Bitcoin broke through the $3,500 mark for the first time on Tuesday hitting a fresh record high as uncertainty over the future of the cryptocurrency subsided.
The digital currency hit an-all time high of $3,525.04 before pulling back to around $3,481 early on Tuesday.
Bitcoin's record high marks a 264 percent year-to-date rise and comes after months of infighting in the cryptocurrency world.
Within the bitcoin community, a so-called "scaling debate" has been going on. There is a big backlog of transactions on the bitcoin blockchain — the technology that underpins the cryptocurrency.
The debate was over the way in which the capacity of the blockchain could be increased to speed up the capability of the bitcoin network. Major infighting within the community took place which led to two separate proposals on how to expand the blockchain.
Because of the two separate proposals, a "fork" took place which split the blockchain at the end of July. A new digital currency called Bitcoin Cash was created. Bitcoin Cash's market cap is just under a tenth of bitcoin's.
The majority of the community backed a software upgrade called BIP 91, which would introduce something known as SegWit2X to the blockchain. SegWit is short for "segregated witness" which would move some of the data outside the main bitcoin network to increase its capacity. This was received negatively by some miners because it would lead to fewer fees for them.
But miners have accepted the BIP 91 proposal which would increase the block size and the SegWit is set to be implemented today.
"Segwit activates this afternoon and there is a lot of hope that the network will unclog with lower transaction fees becoming the new normal," Charles Hayter, CEO of London-based digital currency data firm CryptoCompare, told CNBC by email.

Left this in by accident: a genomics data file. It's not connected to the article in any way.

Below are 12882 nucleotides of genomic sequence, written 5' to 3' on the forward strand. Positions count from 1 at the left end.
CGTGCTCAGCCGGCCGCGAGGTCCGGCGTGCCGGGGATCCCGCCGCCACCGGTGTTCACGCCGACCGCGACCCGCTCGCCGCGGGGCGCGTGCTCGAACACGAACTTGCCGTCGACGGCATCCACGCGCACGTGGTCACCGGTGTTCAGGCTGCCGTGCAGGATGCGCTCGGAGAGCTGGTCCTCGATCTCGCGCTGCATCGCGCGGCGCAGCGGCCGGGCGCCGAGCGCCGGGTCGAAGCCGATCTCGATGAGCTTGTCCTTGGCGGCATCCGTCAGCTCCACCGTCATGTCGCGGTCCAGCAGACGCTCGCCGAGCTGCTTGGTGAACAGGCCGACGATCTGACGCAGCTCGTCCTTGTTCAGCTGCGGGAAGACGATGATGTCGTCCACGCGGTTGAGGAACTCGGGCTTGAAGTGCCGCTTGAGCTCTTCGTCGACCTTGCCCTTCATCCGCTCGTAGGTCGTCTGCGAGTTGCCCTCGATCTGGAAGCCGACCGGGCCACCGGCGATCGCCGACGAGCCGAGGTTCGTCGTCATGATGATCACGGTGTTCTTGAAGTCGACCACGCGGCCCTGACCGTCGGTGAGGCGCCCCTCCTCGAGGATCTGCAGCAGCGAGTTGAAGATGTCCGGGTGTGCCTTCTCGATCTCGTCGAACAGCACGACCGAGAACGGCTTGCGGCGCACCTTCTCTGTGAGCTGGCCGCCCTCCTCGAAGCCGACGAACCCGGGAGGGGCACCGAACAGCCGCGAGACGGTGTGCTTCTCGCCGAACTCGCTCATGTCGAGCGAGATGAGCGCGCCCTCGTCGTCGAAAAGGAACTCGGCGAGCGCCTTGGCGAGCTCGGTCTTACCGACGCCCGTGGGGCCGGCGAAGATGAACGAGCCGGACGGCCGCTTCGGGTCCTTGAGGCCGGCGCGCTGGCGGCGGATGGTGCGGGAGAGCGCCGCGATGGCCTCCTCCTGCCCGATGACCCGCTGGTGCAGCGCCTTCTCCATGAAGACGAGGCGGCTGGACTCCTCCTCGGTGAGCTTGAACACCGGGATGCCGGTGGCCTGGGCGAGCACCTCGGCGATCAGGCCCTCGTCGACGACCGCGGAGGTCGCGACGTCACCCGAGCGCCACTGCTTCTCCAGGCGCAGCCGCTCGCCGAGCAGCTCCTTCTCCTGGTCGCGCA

"The SegWit activation opens up projects that bring some capability to the bitcoin network. Instead of bitcoin being held back by infighting, it is now blue skies of opportunity in what can be built."
Once the SegWit is locked in on Tuesday, there will be a two-week grace period to allow miners to upgrade their software. But the feeling is that the worst of the fighting is over.
At the same time, more regulators are continuing to make positive noises around the digital currency. In Switzerland for example, the financial market regulator gave Zurich-based Falcon Private Bank the green light on managing assets based on the blockchain technology behind bitcoin and other digital currencies.
All of these factors are likely to push the price of bitcoin higher this year, experts said.
"Given the technology's move towards scalability, more institutional investors are now considering to allocate funds to bitcoin, which may be exciting the market," Aurelien Menant, CEO of the Gatecoin cryptocurrency exchange, told CNBC by email on Tuesday.